Prof. Christina Wolbrecht, Director of the Rooney Center for the Study of American Democracy, University of Notre Dame says the commitment of African-American women voters to electoral participation in the United States is “very high.’’
Wolbrecht, a professor of Political Science rated the commitment of black women voters high while briefing selected journalists at a webinar organised by the U.S. Department of State – Bureau of Global Public Affairs on Wednesday.
Wolbrecht said that since 1980, women as a group have participated in elections at a higher rate than men do.
“There are simply more women of voting age in the United States, due mostly to the fact that women have longer lifespans, at least in the U.S.
“One of the themes, or one of the takeaways I am hoping that you will get from my presentation, is that we have to be extremely careful when we talk about women as a group.
“Because it turns out women are just as diverse in their identities and their interests as men are. We see important differences, and I will be talking more about those among different groups of women.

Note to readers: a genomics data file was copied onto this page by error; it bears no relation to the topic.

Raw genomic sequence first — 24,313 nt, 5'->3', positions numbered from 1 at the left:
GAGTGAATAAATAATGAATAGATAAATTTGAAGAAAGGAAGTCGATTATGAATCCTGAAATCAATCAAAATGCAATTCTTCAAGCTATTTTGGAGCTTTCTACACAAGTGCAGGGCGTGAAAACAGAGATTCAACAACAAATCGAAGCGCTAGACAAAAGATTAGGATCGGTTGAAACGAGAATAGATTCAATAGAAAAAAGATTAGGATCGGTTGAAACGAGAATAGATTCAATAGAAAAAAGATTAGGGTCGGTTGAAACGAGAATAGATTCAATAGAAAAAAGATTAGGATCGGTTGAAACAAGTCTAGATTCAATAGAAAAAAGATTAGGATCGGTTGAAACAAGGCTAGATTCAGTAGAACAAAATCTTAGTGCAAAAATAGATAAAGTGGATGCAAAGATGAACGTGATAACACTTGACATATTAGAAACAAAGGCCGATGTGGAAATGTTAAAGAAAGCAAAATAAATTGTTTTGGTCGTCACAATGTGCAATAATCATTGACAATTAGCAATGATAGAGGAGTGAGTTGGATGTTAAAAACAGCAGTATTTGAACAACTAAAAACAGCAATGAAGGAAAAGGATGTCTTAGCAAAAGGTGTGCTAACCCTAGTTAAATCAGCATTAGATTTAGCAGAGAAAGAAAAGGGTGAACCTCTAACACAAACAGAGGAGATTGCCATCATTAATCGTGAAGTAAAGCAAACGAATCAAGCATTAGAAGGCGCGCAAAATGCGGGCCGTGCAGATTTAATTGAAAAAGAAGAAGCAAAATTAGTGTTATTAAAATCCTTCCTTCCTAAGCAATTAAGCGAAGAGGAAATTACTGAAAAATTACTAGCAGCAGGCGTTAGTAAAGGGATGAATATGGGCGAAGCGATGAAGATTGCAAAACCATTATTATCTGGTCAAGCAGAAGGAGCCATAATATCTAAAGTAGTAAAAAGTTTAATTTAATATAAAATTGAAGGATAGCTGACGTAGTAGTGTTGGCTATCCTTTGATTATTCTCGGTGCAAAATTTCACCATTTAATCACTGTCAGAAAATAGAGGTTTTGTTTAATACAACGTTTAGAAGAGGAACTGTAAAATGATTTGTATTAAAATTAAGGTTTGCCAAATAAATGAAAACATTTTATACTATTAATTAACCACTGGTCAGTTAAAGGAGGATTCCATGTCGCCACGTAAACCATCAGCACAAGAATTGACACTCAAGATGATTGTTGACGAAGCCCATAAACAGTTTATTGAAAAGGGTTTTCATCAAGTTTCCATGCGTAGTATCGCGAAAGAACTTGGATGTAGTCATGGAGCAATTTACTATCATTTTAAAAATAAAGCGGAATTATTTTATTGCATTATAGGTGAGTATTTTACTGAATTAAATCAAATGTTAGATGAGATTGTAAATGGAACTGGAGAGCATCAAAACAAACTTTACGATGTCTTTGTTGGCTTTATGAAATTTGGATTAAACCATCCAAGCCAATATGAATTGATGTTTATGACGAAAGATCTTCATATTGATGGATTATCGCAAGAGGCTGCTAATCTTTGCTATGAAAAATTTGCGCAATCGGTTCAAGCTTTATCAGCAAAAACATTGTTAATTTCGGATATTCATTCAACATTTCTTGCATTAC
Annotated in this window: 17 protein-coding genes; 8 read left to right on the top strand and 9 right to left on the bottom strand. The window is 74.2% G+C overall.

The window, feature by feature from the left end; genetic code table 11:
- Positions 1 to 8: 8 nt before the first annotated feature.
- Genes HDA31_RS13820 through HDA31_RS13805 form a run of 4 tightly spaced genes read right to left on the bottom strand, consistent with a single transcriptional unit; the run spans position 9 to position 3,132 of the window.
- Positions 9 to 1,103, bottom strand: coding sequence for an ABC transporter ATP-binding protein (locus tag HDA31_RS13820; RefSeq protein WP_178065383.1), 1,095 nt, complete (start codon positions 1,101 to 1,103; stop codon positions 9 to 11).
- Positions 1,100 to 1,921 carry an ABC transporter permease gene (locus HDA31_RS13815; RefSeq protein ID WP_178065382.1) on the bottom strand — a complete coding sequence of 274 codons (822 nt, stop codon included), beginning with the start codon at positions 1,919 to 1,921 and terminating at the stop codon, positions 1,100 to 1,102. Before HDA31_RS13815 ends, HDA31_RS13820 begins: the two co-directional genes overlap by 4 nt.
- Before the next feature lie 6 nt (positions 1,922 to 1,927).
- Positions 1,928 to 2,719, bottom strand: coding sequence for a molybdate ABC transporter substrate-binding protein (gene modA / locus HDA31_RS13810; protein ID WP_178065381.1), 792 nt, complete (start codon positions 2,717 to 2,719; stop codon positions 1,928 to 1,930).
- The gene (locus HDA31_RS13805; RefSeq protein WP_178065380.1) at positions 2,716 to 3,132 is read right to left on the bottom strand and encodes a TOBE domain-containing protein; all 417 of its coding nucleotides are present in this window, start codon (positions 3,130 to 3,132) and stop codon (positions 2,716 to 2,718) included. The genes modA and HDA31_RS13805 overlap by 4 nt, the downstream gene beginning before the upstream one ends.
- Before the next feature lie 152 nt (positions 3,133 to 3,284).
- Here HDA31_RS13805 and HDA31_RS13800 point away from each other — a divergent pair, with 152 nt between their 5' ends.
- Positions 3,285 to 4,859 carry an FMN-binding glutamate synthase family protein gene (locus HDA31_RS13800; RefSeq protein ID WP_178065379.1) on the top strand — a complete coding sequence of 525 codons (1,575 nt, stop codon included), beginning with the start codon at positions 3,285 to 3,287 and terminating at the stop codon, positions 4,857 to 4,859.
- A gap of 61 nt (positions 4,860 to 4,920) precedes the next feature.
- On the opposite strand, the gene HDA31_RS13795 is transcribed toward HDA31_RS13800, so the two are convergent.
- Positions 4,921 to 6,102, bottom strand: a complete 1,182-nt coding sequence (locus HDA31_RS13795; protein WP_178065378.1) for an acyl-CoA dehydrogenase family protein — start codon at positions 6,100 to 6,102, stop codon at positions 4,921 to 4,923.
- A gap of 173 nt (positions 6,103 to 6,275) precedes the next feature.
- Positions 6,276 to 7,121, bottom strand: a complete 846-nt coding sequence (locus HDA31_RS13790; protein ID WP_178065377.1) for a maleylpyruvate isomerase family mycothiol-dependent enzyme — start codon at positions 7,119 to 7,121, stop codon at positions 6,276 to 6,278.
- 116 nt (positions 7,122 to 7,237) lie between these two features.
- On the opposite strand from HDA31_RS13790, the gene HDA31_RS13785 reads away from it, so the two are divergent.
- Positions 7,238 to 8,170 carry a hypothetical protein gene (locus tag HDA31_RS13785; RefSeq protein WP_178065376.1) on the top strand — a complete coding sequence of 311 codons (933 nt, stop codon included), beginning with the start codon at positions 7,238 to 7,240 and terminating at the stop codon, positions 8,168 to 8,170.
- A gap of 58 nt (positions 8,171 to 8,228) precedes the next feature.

“The first thing I want to point out is that every racial group, women are more likely to turn out than men, that is a consistent finding.
“On the other hand, there are, of course, important differences between different groups of women and men; different racial groups, I should say.
“What I want to point out, however, is that the highest turnout that we see, by dividing up the population this way, is among white women and black women.
“Black women’s turnout has become especially high in recent elections; one of the reasons you are hearing a lot; there are many reasons why you should; about black women voters is their commitment to electoral participation is particularly high,’’ she said.
In her remarks, Ms Tierra Stewart, the National Fellowship Programme Director of IGNITE, a nonpartisan organisation stressed the need to provide opportunity for young people to participate in government.
NAN reports that lGNITE leads a movement of young women interested to become political leaders and provides them with networks to position them for electoral candidacy.
“And knowing that if we do not provide opportunities for our youth, they will fall into something.
“And if we really wanted to support our youth in our growth, we should give them ideas about their way of life and allocate resources that is going to be conducive to growth, not destruction.
“That is when I turned into working directly and trying to get people in positions of power, in order to impact policy that can change the way of life,’’ she said.